24 February 2017

Wonderful

"Manchester by the Sea". What a wonderful film! Shirley and I went to see it as Storm Doris was arriving from the west. It was nice to be sitting snugly in a dark cinema as Kenneth Lonergan's masterpiece unfolded upon the silver screen and bad weather marauded outside.

The cinematography and the varied musical soundtrack were both brilliant - enhancing a painful story of loss and recovery. The central character is Lee Chandler played by Casey Affleck who bears a weight of sorrow. He had escaped Manchester to get a humble job as a janitor and handyman in a Boston apartment block. But initially the audience has no idea what brought him to this juncture. It takes a while for this to be revealed.

He is called back to Manchester by the Sea following the sudden death of his older brother, Joe. To Lee Chandler's horror his brother had  chosen him to be the guardian of his nephew - sixteen year old Patrick played by Lucas Hedges. Gradually learning to embrace this responsibility, Lee begins to claw his way out of the emotional hollow in which he has been residing.

Kenneth Lonergan has a short cameo role - rather like Alfred Hitchcock. He witnesses Chandler berating his nephew in the street and grumbles under his breath, "great parenting!" which causes Chandler to fly off the handle again.

I don't want to give too much of the plot away in case you get to see the film yourself. Suffice to say that as we emerged from the darkness of Screen Two, we encountered a couple we know and I was asked how I would score "Manchester by the Sea" out of ten. I replied, "Nine and a half" but on reflection perhaps I should have said ten. 

Casey Affleck added subtle depths to his troubled role. He was often brooding, angry, self-absorbed, guilty or  wounded - endowing the role of Lee Chandler with human vulnerability and confusion. If he doesn't win the "best actor" award at this weekend's Oscars then something is terribly amiss.

15 comments:

  1. "Marauding" weather - what a good description of a storm.

    A thorough and interesting review, without giving too much away - I give it nine and a half out of ten.

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    1. What? My review? Ye ckeeky monkey!

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  2. I went to the movies for the first time in years last week.. .to see Lion. And I remembered why I always wait to see films at home. It was much too loud, and a trip to the restroom makes me feel awful about having to pass by other seated moviegoers to get there! And it's crazy expensive. This film sounds very good, but I'll wait to see it.

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    1. For two tickets Shirley and I paid a total of $16. I don't think that's bad and if I needed to use the lavatory I would go beforehand. I love to see films on the big screen in darkness with no distraction.

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    2. Ah, but I can't last through a whole movie without needing to pee. My bladder is the size of a walnut, apparently. Haha!

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  3. I'm looking forward to seeing this movie. The reviews I've read about it all have been glowing. Yours doesn't disappoint.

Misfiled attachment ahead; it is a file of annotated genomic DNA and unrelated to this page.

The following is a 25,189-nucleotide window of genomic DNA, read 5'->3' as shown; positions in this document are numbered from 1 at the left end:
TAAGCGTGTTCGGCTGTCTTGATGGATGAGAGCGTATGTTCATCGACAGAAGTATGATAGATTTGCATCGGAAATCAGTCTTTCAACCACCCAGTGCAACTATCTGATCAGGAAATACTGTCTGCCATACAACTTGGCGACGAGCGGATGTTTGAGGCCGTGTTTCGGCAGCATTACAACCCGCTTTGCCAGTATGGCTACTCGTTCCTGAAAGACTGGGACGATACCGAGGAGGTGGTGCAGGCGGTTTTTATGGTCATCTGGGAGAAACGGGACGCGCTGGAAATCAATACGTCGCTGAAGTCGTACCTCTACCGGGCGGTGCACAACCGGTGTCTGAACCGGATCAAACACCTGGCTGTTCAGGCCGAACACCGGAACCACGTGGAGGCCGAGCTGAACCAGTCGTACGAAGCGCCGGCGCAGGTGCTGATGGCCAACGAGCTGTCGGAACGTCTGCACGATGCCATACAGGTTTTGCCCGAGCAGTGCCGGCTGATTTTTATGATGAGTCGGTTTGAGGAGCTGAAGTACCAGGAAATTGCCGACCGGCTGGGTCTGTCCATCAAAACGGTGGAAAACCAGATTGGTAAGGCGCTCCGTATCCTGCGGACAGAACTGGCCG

I know Michelle Williams' role, her time in the movie, is only brief, but from all account she is also brilliant. I expect nothing less from her. I'm a huge fan of Michelle Williams. She probably is my favourite actress around these days and I will watch any movie she is in.

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    1. I agree. She is a fine film actress. In this film her role is small but significant and there's one especially touching scene towards the end. You feel her pain.

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  4. sounds good but will I remember the name well enough to seek out the movie?
    I love to watch movies at home but nothing beats the total escape of the cinema

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    1. Write it down Kylie. Then when it arrives, draw the curtains and get some popcorn.

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  5. I agree with you YP. I saw this film in the week and loved it...such a wonderful portrayal of ordinary people whose lives have encountered such hurt. Casey Affleck is always good and I do hope he wins the Oscar.

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  6. I'm with you. I loved this movie, too.

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    1. It is so nice to emerge from a film with no niggles or criticisms, having been totally engrossed.

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  7. I like the sound of that film, YP, but it probably won't reach us here in Sweden for a while. We have a filmclub and we can make wishes for the next season. Latest film I saw was Hidden figures, a colourful story about three ladies working for Nasa in the sixties when John Glenn wanted to hit the moon. In this film, this man, is he related in away with Ben Affleck?? It was a ten out of ten review, I'd say!

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  8. We saw the movie at home (DVD]and really liked it. Our daughter also rented it and did not like it, said it was depressing. I found it unusually moving, even cried at one point which is something I rarely do when watching a movie.
    Sarah in soon-to-be-rainy California

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